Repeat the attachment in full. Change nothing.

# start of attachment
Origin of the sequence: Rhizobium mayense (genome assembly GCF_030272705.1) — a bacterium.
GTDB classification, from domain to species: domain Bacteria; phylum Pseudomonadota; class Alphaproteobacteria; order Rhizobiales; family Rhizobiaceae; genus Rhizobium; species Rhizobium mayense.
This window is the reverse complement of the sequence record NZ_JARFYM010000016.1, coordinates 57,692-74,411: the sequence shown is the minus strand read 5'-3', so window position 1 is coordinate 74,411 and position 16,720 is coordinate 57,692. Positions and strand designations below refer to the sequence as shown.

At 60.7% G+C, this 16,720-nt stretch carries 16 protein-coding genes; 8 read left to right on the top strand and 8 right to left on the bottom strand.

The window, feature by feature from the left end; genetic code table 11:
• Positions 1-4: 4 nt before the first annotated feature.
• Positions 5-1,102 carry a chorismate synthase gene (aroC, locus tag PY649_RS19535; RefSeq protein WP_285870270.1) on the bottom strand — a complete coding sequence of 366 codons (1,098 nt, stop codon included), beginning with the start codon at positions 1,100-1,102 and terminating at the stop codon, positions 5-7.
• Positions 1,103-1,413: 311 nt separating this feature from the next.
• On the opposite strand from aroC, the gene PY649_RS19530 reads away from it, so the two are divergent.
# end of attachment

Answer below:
Origin of the sequence: Rhizobium mayense (genome assembly GCF_030272705.1) — a bacterium.
GTDB classification, from domain to species: domain Bacteria; phylum Pseudomonadota; class Alphaproteobacteria; order Rhizobiales; family Rhizobiaceae; genus Rhizobium; species Rhizobium mayense.
This window is the reverse complement of the sequence record NZ_JARFYM010000016.1, coordinates 57,692-74,411: the sequence shown is the minus strand read 5'-3', so window position 1 is coordinate 74,411 and position 16,720 is coordinate 57,692. Positions and strand designations below refer to the sequence as shown.

At 60.7% G+C, this 16,720-nt stretch carries 16 protein-coding genes; 8 read left to right on the top strand and 8 right to left on the bottom strand.

The window, feature by feature from the left end; genetic code table 11:
• Positions 1-4: 4 nt before the first annotated feature.
• Positions 5-1,102 carry a chorismate synthase gene (aroC, locus tag PY649_RS19535; RefSeq protein WP_285870270.1) on the bottom strand — a complete coding sequence of 366 codons (1,098 nt, stop codon included), beginning with the start codon at positions 1,100-1,102 and terminating at the stop codon, positions 5-7.
• Positions 1,103-1,413: 311 nt separating this feature from the next.
• On the opposite strand from aroC, the gene PY649_RS19530 reads away from it, so the two are divergent.